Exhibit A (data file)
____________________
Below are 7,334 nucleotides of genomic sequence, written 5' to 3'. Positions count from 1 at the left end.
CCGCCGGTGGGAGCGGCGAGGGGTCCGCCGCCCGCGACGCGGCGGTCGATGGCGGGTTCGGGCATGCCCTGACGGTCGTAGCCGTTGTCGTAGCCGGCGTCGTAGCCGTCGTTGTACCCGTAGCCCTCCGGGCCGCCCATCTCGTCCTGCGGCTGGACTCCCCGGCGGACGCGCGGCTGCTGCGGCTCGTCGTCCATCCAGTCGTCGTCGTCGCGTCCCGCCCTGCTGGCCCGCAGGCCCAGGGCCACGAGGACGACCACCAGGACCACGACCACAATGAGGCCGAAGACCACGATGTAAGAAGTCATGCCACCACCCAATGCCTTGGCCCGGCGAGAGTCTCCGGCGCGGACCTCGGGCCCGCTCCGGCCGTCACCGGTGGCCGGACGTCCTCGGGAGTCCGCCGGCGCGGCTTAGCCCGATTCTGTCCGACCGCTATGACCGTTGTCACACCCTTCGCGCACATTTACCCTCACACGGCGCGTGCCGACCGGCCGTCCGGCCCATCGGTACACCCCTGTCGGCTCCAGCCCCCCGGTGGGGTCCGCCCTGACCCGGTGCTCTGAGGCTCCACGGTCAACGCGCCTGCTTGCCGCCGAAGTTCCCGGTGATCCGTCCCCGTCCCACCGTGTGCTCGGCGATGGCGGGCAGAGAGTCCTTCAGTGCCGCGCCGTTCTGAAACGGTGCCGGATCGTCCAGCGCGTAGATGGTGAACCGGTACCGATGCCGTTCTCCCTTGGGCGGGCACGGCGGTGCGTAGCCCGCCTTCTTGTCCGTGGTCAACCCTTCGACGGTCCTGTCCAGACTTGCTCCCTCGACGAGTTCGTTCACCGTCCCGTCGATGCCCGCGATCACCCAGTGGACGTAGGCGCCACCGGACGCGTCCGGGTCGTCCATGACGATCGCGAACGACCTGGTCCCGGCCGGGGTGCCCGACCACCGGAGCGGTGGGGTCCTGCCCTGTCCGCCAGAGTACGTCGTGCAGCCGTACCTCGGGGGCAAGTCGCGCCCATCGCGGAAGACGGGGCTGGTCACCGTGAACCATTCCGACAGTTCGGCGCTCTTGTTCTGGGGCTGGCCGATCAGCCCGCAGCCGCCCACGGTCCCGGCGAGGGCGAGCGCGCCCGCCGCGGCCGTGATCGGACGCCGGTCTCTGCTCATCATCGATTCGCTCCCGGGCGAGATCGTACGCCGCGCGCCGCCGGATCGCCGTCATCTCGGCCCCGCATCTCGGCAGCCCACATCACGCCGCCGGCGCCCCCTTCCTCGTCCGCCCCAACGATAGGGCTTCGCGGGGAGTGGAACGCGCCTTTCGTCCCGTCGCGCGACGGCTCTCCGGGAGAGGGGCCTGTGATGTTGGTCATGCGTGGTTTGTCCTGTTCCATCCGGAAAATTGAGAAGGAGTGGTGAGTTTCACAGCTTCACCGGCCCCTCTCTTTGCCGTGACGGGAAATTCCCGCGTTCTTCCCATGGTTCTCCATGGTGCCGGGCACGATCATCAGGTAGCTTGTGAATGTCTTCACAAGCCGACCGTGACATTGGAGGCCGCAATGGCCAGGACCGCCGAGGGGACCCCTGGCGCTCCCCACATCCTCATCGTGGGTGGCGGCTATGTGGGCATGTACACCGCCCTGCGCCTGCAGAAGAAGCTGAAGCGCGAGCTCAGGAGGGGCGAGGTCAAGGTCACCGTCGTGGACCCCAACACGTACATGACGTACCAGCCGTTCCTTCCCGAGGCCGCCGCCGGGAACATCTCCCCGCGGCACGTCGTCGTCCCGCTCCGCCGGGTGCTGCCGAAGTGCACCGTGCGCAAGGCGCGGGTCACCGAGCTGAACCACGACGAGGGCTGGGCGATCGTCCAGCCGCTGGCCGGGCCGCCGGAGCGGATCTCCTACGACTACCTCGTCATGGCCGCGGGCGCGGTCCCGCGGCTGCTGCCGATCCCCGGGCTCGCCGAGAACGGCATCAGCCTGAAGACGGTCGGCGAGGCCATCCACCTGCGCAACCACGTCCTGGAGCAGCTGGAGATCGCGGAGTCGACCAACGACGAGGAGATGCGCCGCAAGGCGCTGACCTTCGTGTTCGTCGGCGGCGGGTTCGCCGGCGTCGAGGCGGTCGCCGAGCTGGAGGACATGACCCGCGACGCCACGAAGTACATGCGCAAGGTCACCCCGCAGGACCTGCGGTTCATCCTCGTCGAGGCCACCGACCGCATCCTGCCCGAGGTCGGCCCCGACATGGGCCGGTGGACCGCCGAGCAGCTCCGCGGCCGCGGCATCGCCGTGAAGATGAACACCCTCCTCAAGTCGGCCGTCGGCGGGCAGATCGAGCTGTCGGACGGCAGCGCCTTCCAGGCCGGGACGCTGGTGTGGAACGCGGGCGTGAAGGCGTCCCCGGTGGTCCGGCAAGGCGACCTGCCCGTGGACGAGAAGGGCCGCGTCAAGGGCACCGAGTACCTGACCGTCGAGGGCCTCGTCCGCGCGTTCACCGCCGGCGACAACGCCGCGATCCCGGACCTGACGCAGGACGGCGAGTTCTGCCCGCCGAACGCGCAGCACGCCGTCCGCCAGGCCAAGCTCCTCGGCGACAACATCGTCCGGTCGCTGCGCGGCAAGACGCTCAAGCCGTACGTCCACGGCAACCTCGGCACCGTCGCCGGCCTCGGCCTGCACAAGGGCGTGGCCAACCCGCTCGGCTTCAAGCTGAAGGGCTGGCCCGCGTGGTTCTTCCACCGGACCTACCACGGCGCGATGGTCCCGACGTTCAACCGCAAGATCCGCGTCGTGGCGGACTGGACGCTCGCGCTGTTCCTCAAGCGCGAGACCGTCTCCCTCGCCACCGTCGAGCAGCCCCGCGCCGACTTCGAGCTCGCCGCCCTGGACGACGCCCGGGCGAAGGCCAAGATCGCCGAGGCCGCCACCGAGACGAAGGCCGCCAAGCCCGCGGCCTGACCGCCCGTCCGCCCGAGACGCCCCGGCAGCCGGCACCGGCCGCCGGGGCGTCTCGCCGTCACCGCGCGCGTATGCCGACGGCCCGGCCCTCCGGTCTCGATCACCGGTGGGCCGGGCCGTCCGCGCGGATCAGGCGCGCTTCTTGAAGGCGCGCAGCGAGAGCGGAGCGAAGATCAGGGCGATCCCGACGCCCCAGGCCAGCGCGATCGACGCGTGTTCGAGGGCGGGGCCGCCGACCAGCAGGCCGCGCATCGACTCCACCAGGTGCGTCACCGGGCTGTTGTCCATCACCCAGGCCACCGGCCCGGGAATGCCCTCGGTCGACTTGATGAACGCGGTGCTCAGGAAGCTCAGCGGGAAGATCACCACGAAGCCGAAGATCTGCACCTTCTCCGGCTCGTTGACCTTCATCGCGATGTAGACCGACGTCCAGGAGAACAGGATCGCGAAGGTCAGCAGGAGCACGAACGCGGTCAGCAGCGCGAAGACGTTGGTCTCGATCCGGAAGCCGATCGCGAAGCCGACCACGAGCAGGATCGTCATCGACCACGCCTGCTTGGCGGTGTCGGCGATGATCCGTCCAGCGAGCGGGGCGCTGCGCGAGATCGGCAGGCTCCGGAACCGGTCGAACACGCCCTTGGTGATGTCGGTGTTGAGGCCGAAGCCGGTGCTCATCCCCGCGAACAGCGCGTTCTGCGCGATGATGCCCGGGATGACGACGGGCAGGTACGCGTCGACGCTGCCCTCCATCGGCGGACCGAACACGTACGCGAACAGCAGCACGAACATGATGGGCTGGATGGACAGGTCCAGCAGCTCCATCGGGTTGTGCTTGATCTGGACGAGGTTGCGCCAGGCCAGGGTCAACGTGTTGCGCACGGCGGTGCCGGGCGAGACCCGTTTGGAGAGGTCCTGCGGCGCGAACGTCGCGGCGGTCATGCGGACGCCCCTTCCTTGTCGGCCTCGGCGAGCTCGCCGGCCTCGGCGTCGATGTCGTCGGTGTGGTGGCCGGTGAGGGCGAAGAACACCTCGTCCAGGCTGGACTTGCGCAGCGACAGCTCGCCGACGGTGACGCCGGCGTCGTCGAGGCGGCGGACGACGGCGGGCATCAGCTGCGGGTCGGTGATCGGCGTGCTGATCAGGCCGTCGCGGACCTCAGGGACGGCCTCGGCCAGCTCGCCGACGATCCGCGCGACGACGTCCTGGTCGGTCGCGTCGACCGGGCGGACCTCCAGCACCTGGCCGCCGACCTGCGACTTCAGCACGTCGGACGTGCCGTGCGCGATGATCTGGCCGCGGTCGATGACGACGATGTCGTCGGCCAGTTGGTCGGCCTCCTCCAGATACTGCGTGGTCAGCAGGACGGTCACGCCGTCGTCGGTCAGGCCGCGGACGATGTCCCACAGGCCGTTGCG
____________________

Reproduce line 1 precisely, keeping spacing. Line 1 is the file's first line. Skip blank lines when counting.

Below are 7,334 nucleotides of genomic sequence, written 5' to 3'. Positions count from 1 at the left end.